Reuters
Politics
Congress leaders agree on path to trade deals
Wed, Aug 03 23:33 PM EDT

By Doug Palmer

WASHINGTON (Reuters) - Congressional leaders said on Wednesday they have agreed upon a path to approve three long-delayed free trade agreements and a program to help U.S. workers who lose their jobs because of foreign competition.

"My staff and (Senate Republican Leader Mitch) McConnell's staff have been in discussions for weeks over the Trade Adjustment Assistance (TAA) program and the three outstanding FTAs," Senate Majority Leader Harry Reid said in a statement.

"We believe those discussions have provided a path forward in the Senate after we return for passage of the bipartisan compromise on the Trade Adjustment Assistance program, followed by passage of the three FTAs," Reid said.

U.S. Trade Representative Ron Kirk also said he was "very pleased Senators Reid and McConnell have agreed on a path forward" for the trade deals with South Korea, Colombia and Panama and the TAA.

In a separate statement, House of Representatives Speaker John Boehner welcomed the deal reached by Reid and McConnell.

"I look forward to the House passing the FTAs, in tandem with separate consideration of TAA legislation, as soon as possible," Boehner said in a statement.

"The Administration looks forward to working with leaders of the Senate and House after Congress returns in September to secure approval of these important initiatives for America's working families," Kirk added.

A Republican aide said the White House had insisted on passage of the TAA in exchange for sending the free trade agreements to Congress for votes.

The deal between Reid and McConnell shows there are votes to pass the pacts and the retraining program, the aide said. Senate Republicans will be able to offer amendments to TAA, but the expectation is they will be defeated, the aide added.

Each of the three pacts were signed more than four years ago and the White House had hoped to win their approval before Congress left on its August break.

BOOST TO EXPORTS/JOBS

But the bitter fight over raising the debt ceiling, as well as a disagreement over the TAA program, prevented action on the pacts, which together are expected to boost U.S. exports by about $13 billion and help create or maintain 70,000 jobs.

Meanwhile, a rival deal between the European Union and South Korea went into force on July 1 and another pact between Canada and Colombia takes effect later this month.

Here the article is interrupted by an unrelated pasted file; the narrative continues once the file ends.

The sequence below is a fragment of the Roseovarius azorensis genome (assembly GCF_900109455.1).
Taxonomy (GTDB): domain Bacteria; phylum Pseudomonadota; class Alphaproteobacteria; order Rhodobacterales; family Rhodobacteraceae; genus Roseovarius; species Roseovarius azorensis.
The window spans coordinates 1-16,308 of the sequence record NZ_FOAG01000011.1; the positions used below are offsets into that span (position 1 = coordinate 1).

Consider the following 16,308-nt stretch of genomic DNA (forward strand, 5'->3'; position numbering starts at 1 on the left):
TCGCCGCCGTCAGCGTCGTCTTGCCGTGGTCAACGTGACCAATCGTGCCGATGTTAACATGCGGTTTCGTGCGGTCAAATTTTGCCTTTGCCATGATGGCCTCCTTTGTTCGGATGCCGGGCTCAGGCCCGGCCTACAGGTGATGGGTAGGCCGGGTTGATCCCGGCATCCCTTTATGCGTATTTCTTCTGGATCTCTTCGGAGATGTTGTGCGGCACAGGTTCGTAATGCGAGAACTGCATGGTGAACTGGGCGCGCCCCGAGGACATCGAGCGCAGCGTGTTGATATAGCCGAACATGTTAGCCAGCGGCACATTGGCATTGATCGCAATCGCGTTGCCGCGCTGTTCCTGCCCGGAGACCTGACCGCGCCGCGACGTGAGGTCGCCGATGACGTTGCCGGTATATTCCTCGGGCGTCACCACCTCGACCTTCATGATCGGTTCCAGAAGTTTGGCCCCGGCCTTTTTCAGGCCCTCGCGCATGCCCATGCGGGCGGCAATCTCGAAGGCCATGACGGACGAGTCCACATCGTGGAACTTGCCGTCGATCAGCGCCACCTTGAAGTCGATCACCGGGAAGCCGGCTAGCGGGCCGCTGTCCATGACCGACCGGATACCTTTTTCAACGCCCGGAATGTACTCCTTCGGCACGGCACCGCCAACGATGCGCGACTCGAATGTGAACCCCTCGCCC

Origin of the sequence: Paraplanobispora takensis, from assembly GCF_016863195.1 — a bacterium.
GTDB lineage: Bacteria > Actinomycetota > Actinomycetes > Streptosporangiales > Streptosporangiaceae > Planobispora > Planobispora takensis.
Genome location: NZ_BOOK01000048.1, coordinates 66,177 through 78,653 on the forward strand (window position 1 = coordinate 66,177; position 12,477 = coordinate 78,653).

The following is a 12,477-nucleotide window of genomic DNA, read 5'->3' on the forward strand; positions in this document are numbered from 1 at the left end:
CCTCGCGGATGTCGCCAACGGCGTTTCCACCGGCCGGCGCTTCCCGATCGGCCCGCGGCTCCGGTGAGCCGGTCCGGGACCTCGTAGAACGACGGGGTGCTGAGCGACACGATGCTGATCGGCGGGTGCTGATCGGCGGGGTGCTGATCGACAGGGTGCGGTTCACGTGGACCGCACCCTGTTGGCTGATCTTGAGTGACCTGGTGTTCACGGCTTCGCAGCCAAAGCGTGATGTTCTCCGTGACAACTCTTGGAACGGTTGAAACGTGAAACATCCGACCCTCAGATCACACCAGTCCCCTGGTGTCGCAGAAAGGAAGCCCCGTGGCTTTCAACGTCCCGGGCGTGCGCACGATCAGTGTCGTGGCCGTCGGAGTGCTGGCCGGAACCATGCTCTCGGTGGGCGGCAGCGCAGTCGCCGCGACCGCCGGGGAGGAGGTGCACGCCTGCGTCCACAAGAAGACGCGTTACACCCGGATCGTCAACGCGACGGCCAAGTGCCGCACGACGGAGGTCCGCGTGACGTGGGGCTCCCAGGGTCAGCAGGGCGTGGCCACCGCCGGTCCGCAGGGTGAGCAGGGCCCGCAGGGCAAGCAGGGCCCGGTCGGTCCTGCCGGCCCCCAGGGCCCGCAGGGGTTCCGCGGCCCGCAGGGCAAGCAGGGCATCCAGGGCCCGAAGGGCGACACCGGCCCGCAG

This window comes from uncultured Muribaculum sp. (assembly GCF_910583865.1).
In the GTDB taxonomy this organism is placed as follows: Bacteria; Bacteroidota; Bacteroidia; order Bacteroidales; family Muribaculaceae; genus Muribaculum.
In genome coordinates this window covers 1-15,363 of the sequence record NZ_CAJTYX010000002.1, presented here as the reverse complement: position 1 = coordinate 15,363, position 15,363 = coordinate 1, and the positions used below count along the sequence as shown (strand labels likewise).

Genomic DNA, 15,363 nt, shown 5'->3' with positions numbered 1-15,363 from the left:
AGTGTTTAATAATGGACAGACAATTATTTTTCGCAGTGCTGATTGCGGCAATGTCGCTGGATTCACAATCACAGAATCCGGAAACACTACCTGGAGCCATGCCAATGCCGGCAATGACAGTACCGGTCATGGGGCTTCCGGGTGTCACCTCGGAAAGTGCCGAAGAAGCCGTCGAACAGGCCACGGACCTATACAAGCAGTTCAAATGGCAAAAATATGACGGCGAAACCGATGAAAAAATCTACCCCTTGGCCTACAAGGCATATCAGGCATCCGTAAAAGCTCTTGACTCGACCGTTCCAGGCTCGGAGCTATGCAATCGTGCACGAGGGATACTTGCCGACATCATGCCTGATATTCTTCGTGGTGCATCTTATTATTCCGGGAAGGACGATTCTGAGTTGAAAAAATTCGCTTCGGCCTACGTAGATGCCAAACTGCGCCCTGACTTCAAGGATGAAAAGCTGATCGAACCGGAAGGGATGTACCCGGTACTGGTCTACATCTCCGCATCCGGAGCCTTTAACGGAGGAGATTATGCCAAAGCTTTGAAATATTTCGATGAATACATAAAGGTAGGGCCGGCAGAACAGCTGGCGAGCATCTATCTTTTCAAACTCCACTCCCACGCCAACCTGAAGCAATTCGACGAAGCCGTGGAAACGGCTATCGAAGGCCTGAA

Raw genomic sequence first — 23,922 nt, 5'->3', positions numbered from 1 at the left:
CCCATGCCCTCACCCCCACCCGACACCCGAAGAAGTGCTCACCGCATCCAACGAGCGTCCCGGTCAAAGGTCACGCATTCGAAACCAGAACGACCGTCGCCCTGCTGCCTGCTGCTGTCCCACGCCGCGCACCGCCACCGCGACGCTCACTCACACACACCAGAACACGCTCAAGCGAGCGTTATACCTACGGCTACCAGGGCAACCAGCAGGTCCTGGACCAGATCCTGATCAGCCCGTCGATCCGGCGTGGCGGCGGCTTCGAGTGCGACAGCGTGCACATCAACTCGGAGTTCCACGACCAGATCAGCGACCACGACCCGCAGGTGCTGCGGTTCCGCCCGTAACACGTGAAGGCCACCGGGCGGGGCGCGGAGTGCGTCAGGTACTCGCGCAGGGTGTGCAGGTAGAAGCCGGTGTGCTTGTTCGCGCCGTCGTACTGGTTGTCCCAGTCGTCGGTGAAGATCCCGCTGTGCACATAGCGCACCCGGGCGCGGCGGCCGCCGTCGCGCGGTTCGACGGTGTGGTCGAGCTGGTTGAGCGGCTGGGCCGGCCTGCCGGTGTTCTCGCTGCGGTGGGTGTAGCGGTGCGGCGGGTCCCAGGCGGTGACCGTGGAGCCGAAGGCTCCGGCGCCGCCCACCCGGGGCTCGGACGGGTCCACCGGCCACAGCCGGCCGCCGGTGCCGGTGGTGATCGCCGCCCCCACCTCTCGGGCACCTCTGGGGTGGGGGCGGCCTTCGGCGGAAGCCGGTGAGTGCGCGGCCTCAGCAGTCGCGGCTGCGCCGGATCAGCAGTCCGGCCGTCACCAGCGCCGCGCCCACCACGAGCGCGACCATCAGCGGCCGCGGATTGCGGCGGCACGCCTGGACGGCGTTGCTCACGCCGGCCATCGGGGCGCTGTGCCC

Leaders of key House and Senate committees responsible for moving the trade deals said they were prepared to act quickly.

"Working together to enact this package into law needs to be a top priority when we return in September," said Senate Finance Committee Chairman Max Baucus, a Democrat.

"Washington must act and act now; we cannot afford to let these trade agreements languish any longer," said House Ways and Means Committee Chairman Dave Camp, a Republican.

Many Republicans question the cost and effectiveness of TAA, while Democrats see it as a vital part of the U.S. social safety net to help workers disadvantaged by trade.

The deal reached by McConnell and Reid calls for separate consideration of TAA, but Reid made clear he did not support movement of the trade deals until TAA is approved.

"I agree with the Majority Leader that we have a path forward on TAA and the Free Trade Agreements," McConnell said in a joint statement with Reid.

"I have long supported passage of the long-delayed FTAs, and I know that I speak for many on my side of the aisle that we are eager to get moving and finally pass them. Although I do not personally support TAA, I know there is bipartisan support for this program," McConnell said.

Senator Orrin Hatch, the top Republican on the Senate Finance Committee, also welcomed the agreement and urged President Barack Obama to send the trade deals to Congress for approval "as soon as possible."

"Every day that passes puts American exporters at an international competitive disadvantage and delays the creation of tens of thousands of jobs for American workers," he said.

(Editing by Eric Walsh and Todd Eastham)


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